DUBAI — Despite Gulf Cooperation Council states remaining silent about Russia's unexpected drawdown from Syria, their staunch ally Jordan has stated that their government has known about President Putin's plans.
A Jordanian official said that his government was informed of the Russian withdrawal plans in January.
"The Russian pullout was set up in January during a meeting in Moscow between the Jordanian chairman of the Joint Chiefs of Staff, Lt. Gen. Mishal Al Zaben and his Syrian counterpart Gen. Fahd Jassem Al Freij, with Russian Defense Minister Sergei Shoigu to discuss security and military issues on the Syrian-Jordanian borders and the repercussions of this on the [ongoing] Syrian peace talks," the official said on the condition of anonymity.
"The decision was discussed to check the sincerity of parties involved in the Syrian issue," he said without further elaborating the statement.
The Jordanian official added that Syrian director of the National Security Bureau has been having meetings with Amman over the past months.
"Ali Mamluk, director of the Syrian National Security Bureau, has been meeting since the beginning of Russian air strikes with senior Jordanian officials in Amman and discussed with them the developments and the repercussions of the Syrian issue on Jordan."
He added that the meetings of the Syrian security official aimed to form a front against terrorism which led to the revealing of an Islamic State militant plot to cause instability in northern Jordan recently with out giving further details.
Iranian Foreign Minister Mohammad Javad Zarif said his country considers Russia's decision to pull out its troops from Syria a "positive sign."
"The fact that Russia announced they are withdrawing part of its forces indicates that they don't see an imminent need for resort to force in maintaining the ceasefire," said Zarif during a visit to Australia on Tuesday, according to BBC Persian.
"That could be a positive sign. We have to wait and see," Zarif added.
The Russian pullout seems to have been followed by the newly categorized terrorist group, Hezbollah, the Lebanese Shia militant group.
Hezbollah militia sources confirmed to a Lebanese website close to the group that hundreds of their members fighting alongside Assad's forces in Syria have started since Monday afternoon to return to Lebanon without warning.
Theodore Karasik, a senior adviser to Washington-based firm Gulf State Analytics, said Russia's withdrawal is a diplomatically "brilliant move."
"Putin's announcement of a 'withdrawal' from Syria is another brilliant move by Russia. Russia declared mission accomplished after six months demonstrating that Moscow seeks a full-blown diplomatic solution to the Syrian catastrophe,"he said.
"Russia will keep a presence in Syria as the price for its success in shaking up the regional chessboard to bring parties to an agreement in Geneva,"he added.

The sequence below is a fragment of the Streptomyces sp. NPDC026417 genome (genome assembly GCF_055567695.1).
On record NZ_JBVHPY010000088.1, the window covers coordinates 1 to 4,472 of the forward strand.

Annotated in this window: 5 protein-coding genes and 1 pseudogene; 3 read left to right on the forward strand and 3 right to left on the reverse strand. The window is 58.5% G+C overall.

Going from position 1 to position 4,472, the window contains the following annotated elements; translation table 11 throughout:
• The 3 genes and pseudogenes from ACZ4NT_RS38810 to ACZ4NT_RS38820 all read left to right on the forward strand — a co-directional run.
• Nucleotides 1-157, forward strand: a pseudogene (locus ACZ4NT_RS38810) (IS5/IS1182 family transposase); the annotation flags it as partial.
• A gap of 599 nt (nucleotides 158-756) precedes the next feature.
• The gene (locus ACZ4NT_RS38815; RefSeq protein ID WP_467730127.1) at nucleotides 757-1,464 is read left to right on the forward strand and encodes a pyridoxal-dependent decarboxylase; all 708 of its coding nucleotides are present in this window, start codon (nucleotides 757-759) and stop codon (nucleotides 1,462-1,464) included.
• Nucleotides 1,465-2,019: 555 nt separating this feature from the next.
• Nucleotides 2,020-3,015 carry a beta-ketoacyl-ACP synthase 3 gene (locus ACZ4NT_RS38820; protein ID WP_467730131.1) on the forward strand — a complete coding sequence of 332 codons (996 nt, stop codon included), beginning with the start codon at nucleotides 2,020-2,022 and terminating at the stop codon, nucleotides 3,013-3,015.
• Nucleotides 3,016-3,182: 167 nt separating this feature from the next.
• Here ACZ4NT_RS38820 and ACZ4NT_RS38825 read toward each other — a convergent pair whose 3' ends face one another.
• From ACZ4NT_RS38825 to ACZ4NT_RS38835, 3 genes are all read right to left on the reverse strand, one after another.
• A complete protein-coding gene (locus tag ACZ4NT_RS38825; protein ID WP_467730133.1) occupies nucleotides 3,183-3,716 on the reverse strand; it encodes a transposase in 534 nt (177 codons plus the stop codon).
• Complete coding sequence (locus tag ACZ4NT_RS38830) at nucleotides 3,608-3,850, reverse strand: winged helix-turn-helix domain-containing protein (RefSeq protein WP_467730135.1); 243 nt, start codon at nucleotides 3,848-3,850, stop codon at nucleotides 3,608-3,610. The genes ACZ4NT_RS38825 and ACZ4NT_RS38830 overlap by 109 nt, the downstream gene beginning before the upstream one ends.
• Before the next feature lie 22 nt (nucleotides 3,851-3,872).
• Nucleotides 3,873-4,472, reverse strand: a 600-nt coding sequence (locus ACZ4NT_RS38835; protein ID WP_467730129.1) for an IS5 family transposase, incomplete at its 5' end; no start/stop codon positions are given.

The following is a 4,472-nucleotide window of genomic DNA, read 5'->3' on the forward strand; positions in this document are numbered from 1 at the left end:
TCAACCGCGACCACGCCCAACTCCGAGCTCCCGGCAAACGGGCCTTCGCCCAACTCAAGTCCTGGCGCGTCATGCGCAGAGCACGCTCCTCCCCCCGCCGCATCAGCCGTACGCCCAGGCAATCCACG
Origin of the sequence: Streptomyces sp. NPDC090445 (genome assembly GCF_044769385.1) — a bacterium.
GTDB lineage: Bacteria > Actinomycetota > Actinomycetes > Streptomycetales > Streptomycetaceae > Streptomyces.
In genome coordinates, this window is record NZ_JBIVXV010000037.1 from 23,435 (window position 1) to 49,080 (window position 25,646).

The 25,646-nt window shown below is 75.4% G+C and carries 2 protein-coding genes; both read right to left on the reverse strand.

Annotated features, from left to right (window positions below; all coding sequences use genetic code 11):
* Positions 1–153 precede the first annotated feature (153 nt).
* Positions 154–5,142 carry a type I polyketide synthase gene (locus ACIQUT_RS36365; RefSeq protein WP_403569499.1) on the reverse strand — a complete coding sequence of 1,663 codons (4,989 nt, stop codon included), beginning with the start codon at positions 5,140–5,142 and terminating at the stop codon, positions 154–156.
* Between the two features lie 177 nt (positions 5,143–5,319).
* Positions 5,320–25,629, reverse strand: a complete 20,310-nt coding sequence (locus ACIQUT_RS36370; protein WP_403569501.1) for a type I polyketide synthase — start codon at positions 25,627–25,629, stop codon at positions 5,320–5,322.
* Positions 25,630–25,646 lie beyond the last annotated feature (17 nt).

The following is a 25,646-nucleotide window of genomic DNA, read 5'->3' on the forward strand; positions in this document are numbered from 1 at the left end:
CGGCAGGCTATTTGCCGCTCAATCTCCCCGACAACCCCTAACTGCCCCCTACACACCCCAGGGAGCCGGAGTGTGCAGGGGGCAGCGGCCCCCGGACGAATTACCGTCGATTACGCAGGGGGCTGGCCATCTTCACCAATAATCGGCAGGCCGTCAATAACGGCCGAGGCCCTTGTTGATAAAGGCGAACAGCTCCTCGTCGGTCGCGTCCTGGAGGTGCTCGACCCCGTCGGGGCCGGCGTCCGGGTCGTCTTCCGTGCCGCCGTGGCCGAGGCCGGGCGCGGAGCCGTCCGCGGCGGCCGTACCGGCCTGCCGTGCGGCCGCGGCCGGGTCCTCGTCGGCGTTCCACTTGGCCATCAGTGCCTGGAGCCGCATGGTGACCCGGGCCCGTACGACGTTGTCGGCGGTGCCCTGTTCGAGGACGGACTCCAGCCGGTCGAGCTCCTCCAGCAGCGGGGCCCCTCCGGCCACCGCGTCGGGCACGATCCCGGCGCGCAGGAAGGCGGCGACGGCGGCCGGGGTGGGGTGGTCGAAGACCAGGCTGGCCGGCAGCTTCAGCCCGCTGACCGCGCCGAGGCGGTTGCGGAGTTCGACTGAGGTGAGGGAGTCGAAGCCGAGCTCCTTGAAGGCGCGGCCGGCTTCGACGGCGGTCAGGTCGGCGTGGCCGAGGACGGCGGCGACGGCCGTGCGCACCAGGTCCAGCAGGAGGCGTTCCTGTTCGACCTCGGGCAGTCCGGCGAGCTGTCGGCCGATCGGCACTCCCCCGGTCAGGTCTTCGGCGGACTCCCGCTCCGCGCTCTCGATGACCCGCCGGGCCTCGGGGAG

Karasik said that Bashar Al-Assad himself is going along with the plan where the Syrian leader has to be his own man.
"The Arab states will surely see Putin's move as a positive in the sense that Russia remains an honest broker," he said.
According to Shehab al-Makahleh, political analyst and director of Geostrategic Media Middle East, the Russian announcement of partial pullout of troops from Syria should not be taken in surprise by careful observers due to four significant reasons, pointing out the announcement was expected since military officials recommended the air strike would last three to six months.
"The first reason is that Russian officials have earlier acknowledged their objective was to help the Syrian government retake territory from various terrorist groups, including ISIL, but also some militant groups backed and armed by the US. The task of the Russian Air Force was to reach a turning point in combating terrorists in Syria, destroying their infrastructure and inflicting heavy personnel losses," he said.
The second reason, Al-Makahleh said, was Putin's televised interview on Oct. 11 when he stated that "the military operation had been thoroughly prepared in advance," adding that Russia′s goal in Syria is "stabilizing" the legitimate power in the country and creating conditions for political compromise.
The third reason is "to give impetus to the peace talks between the Syrian regime and the opposition delegations, currently underway in Geneva, and this pullout will be a litmus test for all concerned parties in the Syrian conflict including the Americans and regional partners".
"The fourth reason is that the "Russian air base in Hemeimeem in Syria's coastal province of Latakia and a naval facility in the Syrian port of Tartus will continue to operate, meaning that the announcement is a real acid test for the parties concerned and a test for their intentions to attain peace in the war-torn country," Al-Makahleh said.
"The announcement will be effective on March 15 which coincides with the fifth year anniversary of the beginning of the Syrian civil war, which started with protests calling for President Bashar al-Assad to step down," he added.